Midland Chemical Co. is negotiating a loan from Manhattan Bank and Trust.
The small chemical company's amount to be borrowed is: $500,000
The bank offers a rate of 9 percent with a 20 percent compensating balance
requirement, or as an alternative, 11.5 percent with additional fees of $5,575
to cover services the bank is providing. In either case the rate on the loan is
floating (changes as the prime interest rate changes), and the loan would be
for one year.
a. Calculate the effective rate for both loan scenarios. Consider fees to be the
equivalent of "other interest" for Scenario 2.
b. If the loan with the 20% compensating balance were to be paid off
in 12 monthly payments, what would the effective rate be?
(Principal equals amount borrowed minus compensating balance.)
c. Because the interest rate on the loans is floating, it can go up as
interest rates go up. Assume that the prime rate goes up by 2%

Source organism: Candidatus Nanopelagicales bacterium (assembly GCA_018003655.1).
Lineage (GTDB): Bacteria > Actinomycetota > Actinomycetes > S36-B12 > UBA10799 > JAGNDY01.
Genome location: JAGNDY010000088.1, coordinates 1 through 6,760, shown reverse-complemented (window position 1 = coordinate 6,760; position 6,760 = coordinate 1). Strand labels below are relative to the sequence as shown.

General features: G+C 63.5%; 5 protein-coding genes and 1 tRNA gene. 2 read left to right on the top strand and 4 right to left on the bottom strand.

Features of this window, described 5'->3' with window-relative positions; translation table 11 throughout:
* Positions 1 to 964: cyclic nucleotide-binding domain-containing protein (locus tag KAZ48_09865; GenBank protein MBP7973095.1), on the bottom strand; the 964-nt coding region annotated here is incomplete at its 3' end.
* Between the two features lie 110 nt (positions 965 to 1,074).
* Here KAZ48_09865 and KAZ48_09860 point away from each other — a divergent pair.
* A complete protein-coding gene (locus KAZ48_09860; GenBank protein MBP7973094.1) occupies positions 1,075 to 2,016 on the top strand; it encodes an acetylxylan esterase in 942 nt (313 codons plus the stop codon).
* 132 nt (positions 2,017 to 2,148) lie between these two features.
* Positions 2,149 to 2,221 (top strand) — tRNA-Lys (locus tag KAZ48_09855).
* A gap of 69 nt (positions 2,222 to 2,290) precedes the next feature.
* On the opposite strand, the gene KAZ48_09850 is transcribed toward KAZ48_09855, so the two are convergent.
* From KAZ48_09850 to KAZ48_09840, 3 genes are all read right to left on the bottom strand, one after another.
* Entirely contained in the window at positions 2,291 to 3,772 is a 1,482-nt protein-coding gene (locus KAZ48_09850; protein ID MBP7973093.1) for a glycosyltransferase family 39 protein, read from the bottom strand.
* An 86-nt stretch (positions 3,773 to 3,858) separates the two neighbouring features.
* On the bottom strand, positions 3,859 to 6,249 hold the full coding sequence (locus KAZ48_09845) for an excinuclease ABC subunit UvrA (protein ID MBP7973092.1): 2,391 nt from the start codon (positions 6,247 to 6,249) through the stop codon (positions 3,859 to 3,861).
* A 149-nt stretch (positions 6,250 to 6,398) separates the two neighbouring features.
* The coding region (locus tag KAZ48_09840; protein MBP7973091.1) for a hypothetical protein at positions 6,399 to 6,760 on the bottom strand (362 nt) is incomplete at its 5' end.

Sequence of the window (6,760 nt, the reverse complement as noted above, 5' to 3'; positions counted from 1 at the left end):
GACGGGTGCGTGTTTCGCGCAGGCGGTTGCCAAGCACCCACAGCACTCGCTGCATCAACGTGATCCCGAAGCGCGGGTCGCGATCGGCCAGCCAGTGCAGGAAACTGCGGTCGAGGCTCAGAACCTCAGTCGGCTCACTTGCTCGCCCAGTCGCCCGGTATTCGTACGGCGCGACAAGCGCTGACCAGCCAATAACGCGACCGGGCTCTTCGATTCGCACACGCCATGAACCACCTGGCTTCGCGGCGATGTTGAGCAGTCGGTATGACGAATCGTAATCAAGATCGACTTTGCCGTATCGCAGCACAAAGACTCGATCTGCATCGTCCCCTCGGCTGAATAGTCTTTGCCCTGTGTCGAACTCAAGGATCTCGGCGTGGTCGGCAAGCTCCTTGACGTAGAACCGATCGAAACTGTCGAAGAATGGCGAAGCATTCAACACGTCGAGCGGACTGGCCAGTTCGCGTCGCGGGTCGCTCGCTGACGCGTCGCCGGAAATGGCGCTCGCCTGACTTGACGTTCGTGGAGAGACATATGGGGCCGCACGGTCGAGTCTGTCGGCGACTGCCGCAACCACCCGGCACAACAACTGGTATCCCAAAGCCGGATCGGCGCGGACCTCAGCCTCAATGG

and the quoted rate on the loan goes up by the same amount.
What would then be the effective rate on the loan with
compensating balances? Convert the interest rate to dollars
as the first step in your calculation.
d. Assume the proceeds from the loan with the compensating balance
requirement will be used to take cash discounts.
If the terms of the cash discount are 2/10, net 60, should the firm
borrow the funds to take the discount?
Use the loan cost from part A as the basis and validate by showing your answer in
e. In order to hedge against the possible rate increase, Midland Chemical Co.
decides to hedge its position in the futures market. Assume it sells $500,000
worth of 12-month futures contracts on Treasury bonds. One year later, interest
rates go up 2.5 percent across the board and the Treasury bond futures have gone
down to $479,000. Has the firm effectively hedged the 2.5 percent increase in
interest rates on the bank loan of $650,000? Determine the answer in dollar amounts.
The solution explains how to calculate the effective interest rate and hedging against increase in interest rates